With the vast majority of U.S. states now permitting law firms to use trade names as their official moniker, leaders at younger and midsize boutique firms say a more aerodynamic firm letterhead—instead of a list of each equity partner’s last name—helps to distinguish firms in a crowded practice area while promoting a more egalitarian work culture.
Ryan Baker spoke to American Lawyer Media about the firm’s change from Baker Marquart to Waymaker, which he said reflects the firm’s ethos of “making novel arguments” and “representing cutting-edge clients.”
Aside from having a diverse slate of practice areas, long-standing legacy firms have names that have taken on name recognition, Baker said, despite the fact that many of the name partners are deceased. Younger, upstarting firms don’t have the same level of brand equity, especially if they share a name in common with a Big Law firm players with firms that start with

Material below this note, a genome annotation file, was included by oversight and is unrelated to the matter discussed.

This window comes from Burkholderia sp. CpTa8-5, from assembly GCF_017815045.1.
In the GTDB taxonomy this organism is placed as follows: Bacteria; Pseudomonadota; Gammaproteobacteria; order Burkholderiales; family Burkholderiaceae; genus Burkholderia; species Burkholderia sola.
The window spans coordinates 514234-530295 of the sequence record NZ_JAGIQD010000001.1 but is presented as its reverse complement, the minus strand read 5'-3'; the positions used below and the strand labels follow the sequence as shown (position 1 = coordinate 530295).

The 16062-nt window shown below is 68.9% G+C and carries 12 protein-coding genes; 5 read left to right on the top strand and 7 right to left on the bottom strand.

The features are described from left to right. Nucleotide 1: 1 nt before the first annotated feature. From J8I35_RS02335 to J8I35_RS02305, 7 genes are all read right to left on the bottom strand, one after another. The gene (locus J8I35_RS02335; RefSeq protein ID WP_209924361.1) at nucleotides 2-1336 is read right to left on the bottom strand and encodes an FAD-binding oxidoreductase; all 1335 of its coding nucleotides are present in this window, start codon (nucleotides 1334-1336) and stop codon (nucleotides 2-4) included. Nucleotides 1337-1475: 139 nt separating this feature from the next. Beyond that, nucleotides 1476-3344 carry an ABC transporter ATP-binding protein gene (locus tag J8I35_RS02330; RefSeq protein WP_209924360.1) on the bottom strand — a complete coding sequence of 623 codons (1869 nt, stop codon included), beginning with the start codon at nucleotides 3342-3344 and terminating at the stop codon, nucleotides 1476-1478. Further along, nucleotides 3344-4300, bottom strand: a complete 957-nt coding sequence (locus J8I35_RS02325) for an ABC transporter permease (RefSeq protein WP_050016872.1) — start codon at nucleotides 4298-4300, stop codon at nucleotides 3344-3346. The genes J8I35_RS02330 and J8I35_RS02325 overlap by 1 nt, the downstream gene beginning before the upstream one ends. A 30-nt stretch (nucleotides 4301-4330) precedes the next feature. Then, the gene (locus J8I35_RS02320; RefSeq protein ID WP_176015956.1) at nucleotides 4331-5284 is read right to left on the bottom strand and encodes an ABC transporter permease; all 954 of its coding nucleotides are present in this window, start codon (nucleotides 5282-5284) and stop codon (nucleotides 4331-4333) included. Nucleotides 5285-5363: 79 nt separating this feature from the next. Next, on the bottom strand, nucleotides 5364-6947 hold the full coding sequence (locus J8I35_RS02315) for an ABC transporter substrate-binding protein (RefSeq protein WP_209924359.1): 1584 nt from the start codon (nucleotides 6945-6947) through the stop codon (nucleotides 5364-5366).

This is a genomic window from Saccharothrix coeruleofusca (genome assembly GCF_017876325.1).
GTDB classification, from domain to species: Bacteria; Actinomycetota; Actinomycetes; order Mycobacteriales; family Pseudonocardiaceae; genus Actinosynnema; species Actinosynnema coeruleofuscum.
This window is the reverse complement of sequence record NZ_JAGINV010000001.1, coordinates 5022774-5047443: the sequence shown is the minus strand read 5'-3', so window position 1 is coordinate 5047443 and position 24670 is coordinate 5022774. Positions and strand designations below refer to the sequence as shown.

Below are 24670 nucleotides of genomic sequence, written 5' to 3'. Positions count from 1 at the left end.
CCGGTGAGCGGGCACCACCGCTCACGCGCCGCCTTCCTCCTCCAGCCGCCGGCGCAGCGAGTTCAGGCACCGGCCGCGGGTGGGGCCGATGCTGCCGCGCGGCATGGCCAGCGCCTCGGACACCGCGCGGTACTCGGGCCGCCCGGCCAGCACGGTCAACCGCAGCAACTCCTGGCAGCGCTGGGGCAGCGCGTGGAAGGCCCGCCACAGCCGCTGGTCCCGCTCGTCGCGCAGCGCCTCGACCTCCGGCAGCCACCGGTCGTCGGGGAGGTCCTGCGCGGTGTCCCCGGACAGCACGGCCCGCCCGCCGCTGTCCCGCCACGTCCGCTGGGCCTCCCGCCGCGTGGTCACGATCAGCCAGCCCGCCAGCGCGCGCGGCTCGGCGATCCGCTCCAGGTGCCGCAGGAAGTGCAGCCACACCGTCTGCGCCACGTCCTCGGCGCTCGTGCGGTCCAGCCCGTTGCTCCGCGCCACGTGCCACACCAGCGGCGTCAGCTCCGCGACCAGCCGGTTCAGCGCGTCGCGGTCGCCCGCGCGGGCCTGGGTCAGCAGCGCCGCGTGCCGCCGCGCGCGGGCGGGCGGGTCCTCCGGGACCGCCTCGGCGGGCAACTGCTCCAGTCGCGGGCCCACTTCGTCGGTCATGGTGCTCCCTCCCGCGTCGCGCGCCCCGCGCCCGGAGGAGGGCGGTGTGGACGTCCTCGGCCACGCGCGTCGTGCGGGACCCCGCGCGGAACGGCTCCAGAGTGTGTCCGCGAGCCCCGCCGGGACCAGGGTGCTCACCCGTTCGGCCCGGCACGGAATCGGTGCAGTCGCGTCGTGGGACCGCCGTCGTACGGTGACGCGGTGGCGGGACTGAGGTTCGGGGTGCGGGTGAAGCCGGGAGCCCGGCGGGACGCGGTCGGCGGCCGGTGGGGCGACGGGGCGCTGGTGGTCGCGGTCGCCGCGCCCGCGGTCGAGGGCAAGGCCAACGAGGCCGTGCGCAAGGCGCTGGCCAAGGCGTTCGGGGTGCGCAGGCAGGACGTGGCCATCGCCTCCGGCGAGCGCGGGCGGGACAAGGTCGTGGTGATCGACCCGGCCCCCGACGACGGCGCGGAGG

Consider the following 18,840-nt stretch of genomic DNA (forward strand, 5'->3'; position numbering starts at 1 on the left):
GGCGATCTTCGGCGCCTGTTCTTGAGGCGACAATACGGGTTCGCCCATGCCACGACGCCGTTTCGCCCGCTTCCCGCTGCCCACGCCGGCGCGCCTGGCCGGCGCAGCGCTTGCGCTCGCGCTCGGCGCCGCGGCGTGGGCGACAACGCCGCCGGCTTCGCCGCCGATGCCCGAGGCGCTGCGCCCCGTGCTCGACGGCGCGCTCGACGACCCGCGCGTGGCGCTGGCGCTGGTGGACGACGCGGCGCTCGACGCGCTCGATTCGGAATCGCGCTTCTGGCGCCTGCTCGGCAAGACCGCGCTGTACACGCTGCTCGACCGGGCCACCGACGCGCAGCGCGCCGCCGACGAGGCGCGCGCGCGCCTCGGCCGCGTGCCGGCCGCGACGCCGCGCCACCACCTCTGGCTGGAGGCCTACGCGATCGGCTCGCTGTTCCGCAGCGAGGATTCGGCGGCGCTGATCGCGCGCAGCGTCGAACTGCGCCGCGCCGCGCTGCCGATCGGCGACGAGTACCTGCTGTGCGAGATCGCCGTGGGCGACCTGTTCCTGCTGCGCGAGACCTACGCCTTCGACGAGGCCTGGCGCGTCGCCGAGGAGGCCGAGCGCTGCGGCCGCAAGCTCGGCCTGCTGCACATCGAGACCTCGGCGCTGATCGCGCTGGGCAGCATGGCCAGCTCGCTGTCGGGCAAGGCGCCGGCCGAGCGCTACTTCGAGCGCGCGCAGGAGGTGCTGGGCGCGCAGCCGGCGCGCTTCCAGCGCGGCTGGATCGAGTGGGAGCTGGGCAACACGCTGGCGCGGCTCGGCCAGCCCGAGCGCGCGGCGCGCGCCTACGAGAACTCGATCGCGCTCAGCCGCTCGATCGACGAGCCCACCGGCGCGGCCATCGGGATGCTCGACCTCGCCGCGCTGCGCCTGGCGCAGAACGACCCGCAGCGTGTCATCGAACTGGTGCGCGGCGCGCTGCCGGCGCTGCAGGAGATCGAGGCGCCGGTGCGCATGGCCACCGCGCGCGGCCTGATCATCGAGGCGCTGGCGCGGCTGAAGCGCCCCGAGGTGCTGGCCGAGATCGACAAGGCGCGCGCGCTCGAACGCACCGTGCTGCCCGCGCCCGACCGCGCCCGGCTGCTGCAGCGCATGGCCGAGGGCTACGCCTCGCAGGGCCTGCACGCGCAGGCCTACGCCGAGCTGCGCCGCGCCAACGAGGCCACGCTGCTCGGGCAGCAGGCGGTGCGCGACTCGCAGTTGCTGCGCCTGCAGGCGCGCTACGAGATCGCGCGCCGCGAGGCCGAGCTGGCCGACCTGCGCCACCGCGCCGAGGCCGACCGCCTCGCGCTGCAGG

the name Baker.
Some things stayed the same, Baker said: Firm leaders said they made a point of reassuring clients that the name change would have no effect on their client relationships.
But the change also has the intended effect of fostering an egalitarian firm culture, Baker said. The 16-lawyer firm, for example, has paid closer attention to diversity and equity, promoting two female attorneys to partnership, hiring a female attorney and an attorney of color in 2020.
“Jamie and I are both white males, and the vast majority of law firms are named after white males, and it’s something that we wanted to move beyond,” Baker said.
In 2021, Baker Marquart became Waymaker. Information on this website reflects results obtained by Baker Marquart. Please click here to learn more about our name change.